Alex Salmond suggests that a Scottish constitution could cover issues like weapons of mass destruction, homelessness and free education. I don’t resile from the policies, but they are not constitutional issues – once they are included, there is nowhere to stop. What should be left out – biodiversity, climate change, sustainability, EU membership, pensions, marriage, health care? When the abortive European constitution was under discussion, I wrote this:
A constitution is a foundational statement. It needs to be communicative, transparent, and justiciable. Every constitution needs to set out the basic institutional framework. It needs to state primary legal rules – rules of recognition, change and adjudication. It should probably state fundamental principles, like the Bill of Rights in the US constitution. But it should not include policy. Instead of confining itself to constitutional issues, the “constitutional treaty” sought both to consolidate the content of previous treaties and to include substantial elements of previously agreed policy – issues like the environment, agriculture and fisheries, and commercial rules. However important these may be, they are not constitutional principles; and whatever the merits of the policies may be, it is very questionable whether the policy which is appropriate now should be expected to be appropriate a hundred years from now.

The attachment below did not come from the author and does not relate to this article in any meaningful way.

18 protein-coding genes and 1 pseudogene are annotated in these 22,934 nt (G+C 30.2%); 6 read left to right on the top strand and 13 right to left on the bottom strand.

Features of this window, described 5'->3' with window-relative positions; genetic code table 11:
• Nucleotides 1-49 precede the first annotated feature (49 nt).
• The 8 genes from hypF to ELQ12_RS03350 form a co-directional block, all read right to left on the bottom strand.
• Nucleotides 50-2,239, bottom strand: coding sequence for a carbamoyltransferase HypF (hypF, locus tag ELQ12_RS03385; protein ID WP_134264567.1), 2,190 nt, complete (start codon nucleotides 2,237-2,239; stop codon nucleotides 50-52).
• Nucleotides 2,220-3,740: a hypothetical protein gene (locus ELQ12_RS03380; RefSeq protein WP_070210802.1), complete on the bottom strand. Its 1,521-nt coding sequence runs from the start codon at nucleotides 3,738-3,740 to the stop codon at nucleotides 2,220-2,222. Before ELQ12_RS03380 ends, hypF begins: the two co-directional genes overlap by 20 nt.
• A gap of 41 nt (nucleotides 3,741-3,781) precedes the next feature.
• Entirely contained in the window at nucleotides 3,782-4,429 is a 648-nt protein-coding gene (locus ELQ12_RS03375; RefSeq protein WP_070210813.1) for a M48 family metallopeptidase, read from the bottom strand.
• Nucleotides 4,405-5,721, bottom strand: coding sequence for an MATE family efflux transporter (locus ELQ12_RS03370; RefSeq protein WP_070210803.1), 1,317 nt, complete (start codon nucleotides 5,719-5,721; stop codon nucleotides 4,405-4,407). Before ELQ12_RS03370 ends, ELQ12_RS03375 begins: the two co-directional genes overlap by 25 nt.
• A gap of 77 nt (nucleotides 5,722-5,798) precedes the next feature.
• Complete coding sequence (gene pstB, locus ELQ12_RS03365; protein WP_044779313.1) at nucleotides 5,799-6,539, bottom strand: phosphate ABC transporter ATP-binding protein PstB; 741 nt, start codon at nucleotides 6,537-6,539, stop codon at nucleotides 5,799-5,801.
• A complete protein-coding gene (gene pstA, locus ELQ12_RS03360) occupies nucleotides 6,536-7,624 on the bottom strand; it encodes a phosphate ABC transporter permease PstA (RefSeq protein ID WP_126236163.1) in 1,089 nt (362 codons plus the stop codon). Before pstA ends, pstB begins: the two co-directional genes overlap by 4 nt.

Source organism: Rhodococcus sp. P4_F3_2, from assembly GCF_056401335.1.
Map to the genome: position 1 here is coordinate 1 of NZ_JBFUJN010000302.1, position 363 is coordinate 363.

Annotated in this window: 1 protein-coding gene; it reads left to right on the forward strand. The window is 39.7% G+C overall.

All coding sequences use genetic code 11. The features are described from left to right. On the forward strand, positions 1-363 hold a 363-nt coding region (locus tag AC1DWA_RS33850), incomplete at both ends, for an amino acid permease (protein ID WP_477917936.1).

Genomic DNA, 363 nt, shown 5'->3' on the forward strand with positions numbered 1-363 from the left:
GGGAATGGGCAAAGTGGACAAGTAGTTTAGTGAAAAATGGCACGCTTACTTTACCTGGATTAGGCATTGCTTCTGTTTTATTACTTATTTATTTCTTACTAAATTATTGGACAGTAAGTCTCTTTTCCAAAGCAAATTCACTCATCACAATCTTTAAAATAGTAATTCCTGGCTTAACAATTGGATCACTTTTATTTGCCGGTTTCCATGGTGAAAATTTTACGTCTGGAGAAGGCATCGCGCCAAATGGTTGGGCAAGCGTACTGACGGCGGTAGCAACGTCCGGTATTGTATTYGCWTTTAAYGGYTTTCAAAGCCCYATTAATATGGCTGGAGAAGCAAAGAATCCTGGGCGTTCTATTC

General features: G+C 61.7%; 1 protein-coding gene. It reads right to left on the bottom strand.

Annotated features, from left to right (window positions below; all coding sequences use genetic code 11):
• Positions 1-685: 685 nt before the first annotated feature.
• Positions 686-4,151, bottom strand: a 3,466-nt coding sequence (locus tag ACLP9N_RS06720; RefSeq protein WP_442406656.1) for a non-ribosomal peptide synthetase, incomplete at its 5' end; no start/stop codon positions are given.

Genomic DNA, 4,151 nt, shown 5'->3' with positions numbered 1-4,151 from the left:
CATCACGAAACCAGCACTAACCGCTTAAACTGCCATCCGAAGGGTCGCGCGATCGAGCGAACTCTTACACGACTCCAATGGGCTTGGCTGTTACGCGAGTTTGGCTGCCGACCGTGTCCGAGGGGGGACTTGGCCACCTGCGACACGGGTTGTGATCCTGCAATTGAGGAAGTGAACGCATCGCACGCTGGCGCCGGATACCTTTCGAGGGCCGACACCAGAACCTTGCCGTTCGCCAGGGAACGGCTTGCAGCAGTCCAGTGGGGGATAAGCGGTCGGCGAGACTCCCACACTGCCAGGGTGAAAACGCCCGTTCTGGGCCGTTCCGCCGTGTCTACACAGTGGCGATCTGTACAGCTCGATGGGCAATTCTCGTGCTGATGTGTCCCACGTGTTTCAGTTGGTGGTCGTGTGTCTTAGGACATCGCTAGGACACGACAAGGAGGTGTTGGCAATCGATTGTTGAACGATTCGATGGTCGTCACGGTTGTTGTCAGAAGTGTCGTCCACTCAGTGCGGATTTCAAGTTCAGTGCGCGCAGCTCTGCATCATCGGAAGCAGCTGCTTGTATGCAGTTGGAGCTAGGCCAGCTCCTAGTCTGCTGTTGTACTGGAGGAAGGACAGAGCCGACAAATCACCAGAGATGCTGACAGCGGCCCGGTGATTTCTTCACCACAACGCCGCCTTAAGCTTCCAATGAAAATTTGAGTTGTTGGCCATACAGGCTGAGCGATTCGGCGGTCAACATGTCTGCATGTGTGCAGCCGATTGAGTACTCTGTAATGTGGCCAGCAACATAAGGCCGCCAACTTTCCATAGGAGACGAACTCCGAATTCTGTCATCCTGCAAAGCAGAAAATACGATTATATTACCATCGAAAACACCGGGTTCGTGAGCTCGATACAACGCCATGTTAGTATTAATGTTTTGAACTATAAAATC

My colleague Paul Arnell has argued against a constitution, giving the example of the right to bear arms in the USA as bad law that has proved impossible to change. That seems to me an argument against the inclusion of substantive law, rather than an objection to all constitutions. A constitution should confine itself to principles and the institutional framework. It should not include matters of policy or substantive law. And it must be short.